The Boundary of Space

The boundary of space is not a fixed idea. As the altitude increase, the atmosphere gets thinner and thinner, but we do not define space as starting at the height at which there is no atmosphere. In fact, the height at which space starts is drawn from aeronautics.
As a plane flies higher, the speed of the plane must increase so that the plane can be controlled, since a thinning atmosphere results in less air flowing over the control surfaces. At a certain altitude the speed will be higher the theoretical orbital speed of a satellite, ignoring air resistance.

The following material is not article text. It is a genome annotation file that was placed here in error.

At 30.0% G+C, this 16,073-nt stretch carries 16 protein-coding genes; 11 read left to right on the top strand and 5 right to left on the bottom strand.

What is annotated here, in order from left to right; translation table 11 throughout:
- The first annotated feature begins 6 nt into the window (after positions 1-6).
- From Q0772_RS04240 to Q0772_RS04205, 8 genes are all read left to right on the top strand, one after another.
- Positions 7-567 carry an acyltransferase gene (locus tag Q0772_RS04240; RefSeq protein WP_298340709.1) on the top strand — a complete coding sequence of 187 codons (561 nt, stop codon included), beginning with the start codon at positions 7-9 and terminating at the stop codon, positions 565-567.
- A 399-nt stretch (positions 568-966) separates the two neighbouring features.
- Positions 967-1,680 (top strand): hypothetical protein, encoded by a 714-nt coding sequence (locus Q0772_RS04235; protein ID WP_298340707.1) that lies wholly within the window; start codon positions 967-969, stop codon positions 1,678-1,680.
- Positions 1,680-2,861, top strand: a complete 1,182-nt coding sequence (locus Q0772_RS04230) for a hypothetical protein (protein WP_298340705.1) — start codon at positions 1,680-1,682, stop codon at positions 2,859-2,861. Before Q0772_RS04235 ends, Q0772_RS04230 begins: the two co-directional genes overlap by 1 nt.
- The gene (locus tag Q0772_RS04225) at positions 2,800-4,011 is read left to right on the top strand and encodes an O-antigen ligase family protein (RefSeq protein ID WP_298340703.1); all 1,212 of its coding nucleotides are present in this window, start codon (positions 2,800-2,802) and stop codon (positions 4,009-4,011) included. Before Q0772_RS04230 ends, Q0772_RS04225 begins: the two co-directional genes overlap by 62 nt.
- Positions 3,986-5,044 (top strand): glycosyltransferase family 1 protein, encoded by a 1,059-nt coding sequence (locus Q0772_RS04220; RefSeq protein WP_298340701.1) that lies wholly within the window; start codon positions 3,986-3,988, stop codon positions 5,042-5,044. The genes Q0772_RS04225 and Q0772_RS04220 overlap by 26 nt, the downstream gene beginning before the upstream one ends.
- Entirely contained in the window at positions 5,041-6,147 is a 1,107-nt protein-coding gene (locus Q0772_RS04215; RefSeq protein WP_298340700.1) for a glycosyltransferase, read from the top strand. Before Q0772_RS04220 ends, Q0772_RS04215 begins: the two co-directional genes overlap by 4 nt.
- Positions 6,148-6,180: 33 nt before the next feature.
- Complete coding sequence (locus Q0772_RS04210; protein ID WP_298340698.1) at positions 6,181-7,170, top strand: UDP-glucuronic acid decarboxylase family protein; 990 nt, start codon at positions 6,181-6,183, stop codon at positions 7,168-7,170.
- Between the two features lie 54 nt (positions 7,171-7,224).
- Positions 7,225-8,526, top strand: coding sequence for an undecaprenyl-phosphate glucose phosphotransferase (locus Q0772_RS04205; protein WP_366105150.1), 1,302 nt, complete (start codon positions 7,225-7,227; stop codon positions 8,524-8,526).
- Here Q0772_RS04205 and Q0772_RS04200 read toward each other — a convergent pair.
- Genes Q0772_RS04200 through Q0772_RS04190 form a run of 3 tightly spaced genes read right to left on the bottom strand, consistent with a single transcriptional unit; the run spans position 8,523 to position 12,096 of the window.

This height, called the 'Karman Line', is taken by most scientists to be the height at which space begins, and is calculated to be about 100 km. Any object reaching an altitude of 100km will not in fact orbit the Earth. Air resistance s still significant at this altitude, and any object orbiting the Earth at this altitude will soon in fact, fall to Earth.

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